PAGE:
When is minimal supervision required? – could a single staff member supervise a large group of students during times of the day (lunch time, some schools have a “drop everything and read time”, etc.). We have seen a model where teachers were released from eating lunch with their class (using support staff instead) and then not used for lunch recess supervision, creating a sizable chunk of time where teachers met and ate their lunch together, allowing the meetings to happen. In this case, it was easier to adjust the supervision schedule than the instructional schedule.
Consider large group activities – we once tried having all students in the school come together for a large challenge assembly once a month, with the principal leading it and support staff there to help. Although this particular experiment was not necessarily successful, it is an example of how we can think out of the box to find release time for teachers. A number of schools have commented that they do this exact thing through assemblies, outdoor activities, guest speakers, etc. Which leads into the next point…
Try something new as a pilot – if taking a risk and trying something fundamentally different, is there a way to try it with a single grade level or smaller group of people? We have learned that it is great to take risks and try something new to see if it works in the school but trying it out as a pilot can be very effective. For instance, two years ago, we considered going to a “recess before lunch” model for students but rather than go whole school, we piloted it for four months with just grade fours, got feedback from teachers, parents and students and then used that to make the move as a whole school in the following year. A pilot gives you the chance to massage some of the kinks or address issues that arise that were never considered.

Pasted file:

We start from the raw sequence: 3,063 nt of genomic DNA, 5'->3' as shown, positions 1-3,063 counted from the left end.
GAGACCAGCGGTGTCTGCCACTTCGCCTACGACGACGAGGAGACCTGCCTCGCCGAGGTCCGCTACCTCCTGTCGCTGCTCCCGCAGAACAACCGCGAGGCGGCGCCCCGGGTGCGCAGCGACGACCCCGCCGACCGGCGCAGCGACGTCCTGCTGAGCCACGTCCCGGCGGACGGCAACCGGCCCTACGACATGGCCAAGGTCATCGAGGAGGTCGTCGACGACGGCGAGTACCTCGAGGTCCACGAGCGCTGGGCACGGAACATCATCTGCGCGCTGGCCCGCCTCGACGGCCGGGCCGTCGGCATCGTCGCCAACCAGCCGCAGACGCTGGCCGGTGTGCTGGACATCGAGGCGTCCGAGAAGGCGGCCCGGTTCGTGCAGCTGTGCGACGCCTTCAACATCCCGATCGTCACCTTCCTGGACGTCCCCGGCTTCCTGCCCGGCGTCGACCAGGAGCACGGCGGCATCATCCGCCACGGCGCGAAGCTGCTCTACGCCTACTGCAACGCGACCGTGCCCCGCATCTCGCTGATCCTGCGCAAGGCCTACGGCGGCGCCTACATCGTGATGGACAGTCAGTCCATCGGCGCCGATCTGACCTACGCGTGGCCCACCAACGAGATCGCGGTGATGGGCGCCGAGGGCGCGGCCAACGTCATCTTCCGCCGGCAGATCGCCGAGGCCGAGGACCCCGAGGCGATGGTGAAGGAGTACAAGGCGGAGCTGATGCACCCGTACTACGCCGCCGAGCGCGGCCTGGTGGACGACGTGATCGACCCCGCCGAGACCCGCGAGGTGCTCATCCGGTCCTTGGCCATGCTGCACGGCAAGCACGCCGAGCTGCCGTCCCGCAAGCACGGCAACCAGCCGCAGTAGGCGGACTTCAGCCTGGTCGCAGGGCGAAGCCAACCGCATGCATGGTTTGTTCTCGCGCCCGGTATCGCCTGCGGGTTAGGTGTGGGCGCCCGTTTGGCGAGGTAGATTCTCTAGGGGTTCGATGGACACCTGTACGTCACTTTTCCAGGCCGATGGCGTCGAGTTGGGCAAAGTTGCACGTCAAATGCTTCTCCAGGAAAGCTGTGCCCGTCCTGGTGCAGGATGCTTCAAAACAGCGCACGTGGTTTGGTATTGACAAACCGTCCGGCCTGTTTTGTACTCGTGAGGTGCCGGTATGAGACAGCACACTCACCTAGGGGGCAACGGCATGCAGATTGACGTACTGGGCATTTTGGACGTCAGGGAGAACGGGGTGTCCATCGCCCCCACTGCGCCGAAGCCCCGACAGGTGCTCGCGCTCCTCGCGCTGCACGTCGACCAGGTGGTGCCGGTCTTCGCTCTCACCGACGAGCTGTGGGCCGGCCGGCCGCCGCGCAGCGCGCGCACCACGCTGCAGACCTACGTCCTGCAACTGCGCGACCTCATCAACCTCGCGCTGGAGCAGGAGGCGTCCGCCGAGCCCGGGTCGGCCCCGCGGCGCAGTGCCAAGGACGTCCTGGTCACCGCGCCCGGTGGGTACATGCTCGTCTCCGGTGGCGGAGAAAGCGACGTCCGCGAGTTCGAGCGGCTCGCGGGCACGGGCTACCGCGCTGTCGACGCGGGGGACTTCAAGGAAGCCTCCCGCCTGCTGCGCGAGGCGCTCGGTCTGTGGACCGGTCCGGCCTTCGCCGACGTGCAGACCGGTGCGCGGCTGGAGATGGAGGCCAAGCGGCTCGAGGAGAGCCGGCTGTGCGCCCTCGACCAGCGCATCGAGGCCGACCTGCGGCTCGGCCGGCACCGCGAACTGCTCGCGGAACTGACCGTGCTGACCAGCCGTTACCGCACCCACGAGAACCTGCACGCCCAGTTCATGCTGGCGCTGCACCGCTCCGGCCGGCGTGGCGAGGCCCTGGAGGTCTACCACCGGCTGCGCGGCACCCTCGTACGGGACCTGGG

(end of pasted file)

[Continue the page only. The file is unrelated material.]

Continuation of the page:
Utilize substitutes – although a little more costly, many schools we’ve talked to make the collaborative team meetings happen through the use of hiring substitutes for a day, allowing different grade levels to be released for the meetings during the day. Although we would suggest considering this as “plan B” due to costs, need for teachers to create sub plans and the disruption to students, we do feel that the value of the Collaborative Team Meetings makes it worthwhile. However, this should be the option once all other considerations have been exhausted.
Check out other school timetables – for us, the statement “we can’t find any time in our school for teams to meet” doesn’t hold much water, based on the abundant evidence of schools across North America that are able to accomplish such a task, often with less resources and greater barriers. Seek out examples of schools that have found ways to carve out collaborative time. AllThingsPLC also has some great articles, samples and resources related to creating a school timetable with time for collaboration.